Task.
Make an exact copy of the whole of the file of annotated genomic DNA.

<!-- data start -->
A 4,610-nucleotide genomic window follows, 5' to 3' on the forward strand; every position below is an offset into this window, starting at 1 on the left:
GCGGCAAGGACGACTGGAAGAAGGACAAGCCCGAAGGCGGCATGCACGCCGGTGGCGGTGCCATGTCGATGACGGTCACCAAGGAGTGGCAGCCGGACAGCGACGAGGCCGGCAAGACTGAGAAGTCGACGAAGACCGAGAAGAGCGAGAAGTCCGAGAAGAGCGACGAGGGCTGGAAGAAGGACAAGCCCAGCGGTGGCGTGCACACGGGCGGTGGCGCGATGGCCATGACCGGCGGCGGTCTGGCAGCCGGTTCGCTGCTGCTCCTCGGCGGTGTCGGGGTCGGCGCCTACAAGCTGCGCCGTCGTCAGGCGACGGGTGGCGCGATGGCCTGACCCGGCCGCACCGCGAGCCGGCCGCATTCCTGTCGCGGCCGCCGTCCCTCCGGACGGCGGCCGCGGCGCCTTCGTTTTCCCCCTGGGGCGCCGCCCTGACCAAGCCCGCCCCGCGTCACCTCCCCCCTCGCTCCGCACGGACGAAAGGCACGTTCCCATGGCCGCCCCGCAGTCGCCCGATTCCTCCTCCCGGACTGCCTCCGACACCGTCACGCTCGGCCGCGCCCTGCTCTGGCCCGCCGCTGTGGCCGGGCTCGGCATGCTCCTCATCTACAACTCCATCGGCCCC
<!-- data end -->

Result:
A 4,610-nucleotide genomic window follows, 5' to 3' on the forward strand; every position below is an offset into this window, starting at 1 on the left:
GCGGCAAGGACGACTGGAAGAAGGACAAGCCCGAAGGCGGCATGCACGCCGGTGGCGGTGCCATGTCGATGACGGTCACCAAGGAGTGGCAGCCGGACAGCGACGAGGCCGGCAAGACTGAGAAGTCGACGAAGACCGAGAAGAGCGAGAAGTCCGAGAAGAGCGACGAGGGCTGGAAGAAGGACAAGCCCAGCGGTGGCGTGCACACGGGCGGTGGCGCGATGGCCATGACCGGCGGCGGTCTGGCAGCCGGTTCGCTGCTGCTCCTCGGCGGTGTCGGGGTCGGCGCCTACAAGCTGCGCCGTCGTCAGGCGACGGGTGGCGCGATGGCCTGACCCGGCCGCACCGCGAGCCGGCCGCATTCCTGTCGCGGCCGCCGTCCCTCCGGACGGCGGCCGCGGCGCCTTCGTTTTCCCCCTGGGGCGCCGCCCTGACCAAGCCCGCCCCGCGTCACCTCCCCCCTCGCTCCGCACGGACGAAAGGCACGTTCCCATGGCCGCCCCGCAGTCGCCCGATTCCTCCTCCCGGACTGCCTCCGACACCGTCACGCTCGGCCGCGCCCTGCTCTGGCCCGCCGCTGTGGCCGGGCTCGGCATGCTCCTCATCTACAACTCCATCGGCCCC